What destination(s) would you like to shoot in?
There are many beautiful cities that I would like to shoot in, but one of them has to be the Great Wall of China. Other destinations include Barcelona, Berlin, and Madrid.
What inspires you?
I find inspiration from the people I look up to as positive role models. Authenticity and kindness are two qualities that inspire me the most.
Who is the most influential person in the fashion industry that keeps you motivated and inspired?
There are so many people that motivate and inspire me. One person that inspires me recently is Lyn Slater , aka Accidental Icon. At age 63, she breaks fashion barriers. It was New York City Fashion Week, and she was outside Lincoln Center wearing a Yohji Yamamoto suit and carrying a Chanel bag as she waited to meet a friend for lunch, and that moment changed her life. She became an accidental icon when she was mistaken by photographers and journalists as an important person in the fashion industry. In fact, she is a professor at Fordham University's Graduate School of Social Service. She has a blog now, and I am a big fan; it was also announced that she has signed to ELITE London's Special Bookings division. Through her blog she writes about fashion and beauty, focusing on lesser-known designers and brands she truly cares about while showcasing gorgeous photos of her unique looks.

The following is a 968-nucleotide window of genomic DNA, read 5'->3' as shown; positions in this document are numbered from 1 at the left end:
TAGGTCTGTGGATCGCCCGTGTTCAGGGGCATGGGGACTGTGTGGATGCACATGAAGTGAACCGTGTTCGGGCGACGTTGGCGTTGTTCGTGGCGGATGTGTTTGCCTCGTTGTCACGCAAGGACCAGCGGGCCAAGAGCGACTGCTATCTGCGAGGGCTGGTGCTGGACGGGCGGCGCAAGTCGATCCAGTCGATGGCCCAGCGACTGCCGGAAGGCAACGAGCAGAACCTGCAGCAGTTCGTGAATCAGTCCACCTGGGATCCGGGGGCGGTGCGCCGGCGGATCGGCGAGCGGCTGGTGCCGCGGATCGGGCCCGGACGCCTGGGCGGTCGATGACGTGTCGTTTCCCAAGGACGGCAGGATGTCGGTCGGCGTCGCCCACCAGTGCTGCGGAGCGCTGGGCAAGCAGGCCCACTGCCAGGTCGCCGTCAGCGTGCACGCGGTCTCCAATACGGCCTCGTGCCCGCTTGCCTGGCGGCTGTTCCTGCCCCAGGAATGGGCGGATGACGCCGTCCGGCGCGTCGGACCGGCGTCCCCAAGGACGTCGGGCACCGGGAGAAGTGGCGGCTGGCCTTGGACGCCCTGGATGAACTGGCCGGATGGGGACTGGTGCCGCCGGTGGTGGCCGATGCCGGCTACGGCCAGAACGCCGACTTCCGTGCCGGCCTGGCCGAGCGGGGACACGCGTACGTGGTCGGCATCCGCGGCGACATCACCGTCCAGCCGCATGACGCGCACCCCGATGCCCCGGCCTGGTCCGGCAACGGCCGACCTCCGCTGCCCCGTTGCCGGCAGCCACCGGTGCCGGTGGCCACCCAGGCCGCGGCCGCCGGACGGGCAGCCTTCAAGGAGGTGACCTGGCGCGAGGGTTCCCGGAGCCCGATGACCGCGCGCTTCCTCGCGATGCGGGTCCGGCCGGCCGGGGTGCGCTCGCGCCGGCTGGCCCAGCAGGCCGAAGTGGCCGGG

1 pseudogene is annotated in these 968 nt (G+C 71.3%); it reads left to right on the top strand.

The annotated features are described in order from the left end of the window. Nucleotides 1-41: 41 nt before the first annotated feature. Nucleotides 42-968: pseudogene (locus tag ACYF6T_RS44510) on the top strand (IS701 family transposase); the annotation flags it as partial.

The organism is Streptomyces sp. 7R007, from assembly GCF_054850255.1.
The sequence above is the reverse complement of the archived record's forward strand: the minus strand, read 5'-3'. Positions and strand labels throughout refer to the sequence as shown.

To me she defies ageism, and her success is so inspiring. It truly shows that beauty can be timeless and ageless. One day I hope to meet her in person, of course take a selfie, and I will scream if I can model with her.
In what ways do authenticity and kindness inspire you? Does a particular moment come to mind?
The fashion industry can be perceived as shiny and distant. It is important to not lose sight of of who we are. At the end of the day, not compromising to societal norms and mainstream expectations will always motivate me to work harder. I cannot think of a particular moment, but I live by "Kindness may not beget kindness, be kind anyway. It is not about killing them with kindness, and at times, letting go is the best solution."
How do you prepare for a photo shoot?
Keeping my mind, body, and spirit in great condition as much as possible. Prior to any shoot, I will understand the concept and aesthetics of the creative team. It is never about me, it is about what the creative team wants to convey through the images.
What challenges have you faced as a model and what have you done to overcome them?
My gender identity can be a challenge, and at times, it can work against me since I am not female. However, my openness about my fluid identity has also helped me with my branding. Being a shorter person has its challenges as well, but I have been told that I exude confidence and have a strong stage presence, so that makes up for my small physique.